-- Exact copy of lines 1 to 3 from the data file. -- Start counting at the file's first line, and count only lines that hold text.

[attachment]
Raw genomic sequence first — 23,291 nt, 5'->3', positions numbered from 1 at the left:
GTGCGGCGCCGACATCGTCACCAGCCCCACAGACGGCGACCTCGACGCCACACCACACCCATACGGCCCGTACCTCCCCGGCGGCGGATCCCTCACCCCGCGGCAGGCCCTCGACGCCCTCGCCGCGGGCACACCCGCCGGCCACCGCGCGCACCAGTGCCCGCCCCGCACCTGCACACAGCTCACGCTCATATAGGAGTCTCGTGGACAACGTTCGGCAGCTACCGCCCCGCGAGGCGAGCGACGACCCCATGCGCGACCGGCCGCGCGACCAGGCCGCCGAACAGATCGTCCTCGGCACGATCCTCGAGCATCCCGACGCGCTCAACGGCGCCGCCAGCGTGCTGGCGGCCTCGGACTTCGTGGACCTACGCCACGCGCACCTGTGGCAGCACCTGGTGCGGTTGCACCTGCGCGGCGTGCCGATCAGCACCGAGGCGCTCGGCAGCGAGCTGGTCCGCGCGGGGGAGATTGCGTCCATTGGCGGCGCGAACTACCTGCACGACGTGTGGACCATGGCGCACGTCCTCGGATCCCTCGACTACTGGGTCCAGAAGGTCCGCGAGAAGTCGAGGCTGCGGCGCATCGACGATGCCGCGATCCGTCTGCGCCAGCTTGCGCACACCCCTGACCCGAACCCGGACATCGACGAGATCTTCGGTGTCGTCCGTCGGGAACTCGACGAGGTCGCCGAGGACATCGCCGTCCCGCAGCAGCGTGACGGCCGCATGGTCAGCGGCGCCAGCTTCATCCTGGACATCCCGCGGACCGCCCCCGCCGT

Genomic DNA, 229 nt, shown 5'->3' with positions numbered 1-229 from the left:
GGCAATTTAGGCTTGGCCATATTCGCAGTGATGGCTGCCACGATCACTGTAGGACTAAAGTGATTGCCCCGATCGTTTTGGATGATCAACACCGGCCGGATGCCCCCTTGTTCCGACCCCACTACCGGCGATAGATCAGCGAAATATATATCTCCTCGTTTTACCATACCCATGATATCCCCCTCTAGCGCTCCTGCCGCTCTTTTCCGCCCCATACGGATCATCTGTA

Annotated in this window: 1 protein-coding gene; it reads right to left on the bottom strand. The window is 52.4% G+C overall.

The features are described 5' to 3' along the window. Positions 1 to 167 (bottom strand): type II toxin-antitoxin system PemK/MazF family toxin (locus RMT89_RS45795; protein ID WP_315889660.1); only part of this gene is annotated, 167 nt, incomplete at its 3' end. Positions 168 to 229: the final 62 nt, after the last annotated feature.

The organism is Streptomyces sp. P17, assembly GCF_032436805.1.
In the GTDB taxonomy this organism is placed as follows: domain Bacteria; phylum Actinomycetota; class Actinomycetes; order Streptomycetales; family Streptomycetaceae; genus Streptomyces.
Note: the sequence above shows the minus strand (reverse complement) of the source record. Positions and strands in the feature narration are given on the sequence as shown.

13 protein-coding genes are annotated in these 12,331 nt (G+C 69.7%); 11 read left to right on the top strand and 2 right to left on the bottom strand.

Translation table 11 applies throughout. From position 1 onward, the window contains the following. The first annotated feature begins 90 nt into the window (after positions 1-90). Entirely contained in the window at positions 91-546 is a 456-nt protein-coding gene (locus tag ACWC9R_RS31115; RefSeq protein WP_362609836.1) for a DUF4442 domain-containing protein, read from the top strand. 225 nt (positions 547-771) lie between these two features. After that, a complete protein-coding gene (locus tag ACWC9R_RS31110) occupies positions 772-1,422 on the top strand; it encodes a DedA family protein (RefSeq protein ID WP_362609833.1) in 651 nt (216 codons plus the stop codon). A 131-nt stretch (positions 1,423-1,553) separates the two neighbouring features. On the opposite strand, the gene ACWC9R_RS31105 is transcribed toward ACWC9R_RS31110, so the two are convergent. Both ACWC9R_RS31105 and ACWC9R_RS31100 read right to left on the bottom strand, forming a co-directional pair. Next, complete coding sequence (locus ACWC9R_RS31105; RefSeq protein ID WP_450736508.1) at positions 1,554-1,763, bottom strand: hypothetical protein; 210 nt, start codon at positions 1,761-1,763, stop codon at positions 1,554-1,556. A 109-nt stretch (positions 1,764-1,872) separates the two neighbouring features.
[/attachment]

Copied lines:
Raw genomic sequence first — 23,291 nt, 5'->3', positions numbered from 1 at the left:
GTGCGGCGCCGACATCGTCACCAGCCCCACAGACGGCGACCTCGACGCCACACCACACCCATACGGCCCGTACCTCCCCGGCGGCGGATCCCTCACCCCGCGGCAGGCCCTCGACGCCCTCGCCGCGGGCACACCCGCCGGCCACCGCGCGCACCAGTGCCCGCCCCGCACCTGCACACAGCTCACGCTCATATAGGAGTCTCGTGGACAACGTTCGGCAGCTACCGCCCCGCGAGGCGAGCGACGACCCCATGCGCGACCGGCCGCGCGACCAGGCCGCCGAACAGATCGTCCTCGGCACGATCCTCGAGCATCCCGACGCGCTCAACGGCGCCGCCAGCGTGCTGGCGGCCTCGGACTTCGTGGACCTACGCCACGCGCACCTGTGGCAGCACCTGGTGCGGTTGCACCTGCGCGGCGTGCCGATCAGCACCGAGGCGCTCGGCAGCGAGCTGGTCCGCGCGGGGGAGATTGCGTCCATTGGCGGCGCGAACTACCTGCACGACGTGTGGACCATGGCGCACGTCCTCGGATCCCTCGACTACTGGGTCCAGAAGGTCCGCGAGAAGTCGAGGCTGCGGCGCATCGACGATGCCGCGATCCGTCTGCGCCAGCTTGCGCACACCCCTGACCCGAACCCGGACATCGACGAGATCTTCGGTGTCGTCCGTCGGGAACTCGACGAGGTCGCCGAGGACATCGCCGTCCCGCAGCAGCGTGACGGCCGCATGGTCAGCGGCGCCAGCTTCATCCTGGACATCCCGCGGACCGCCCCCGCCGT

Genomic DNA, 229 nt, shown 5'->3' with positions numbered 1-229 from the left: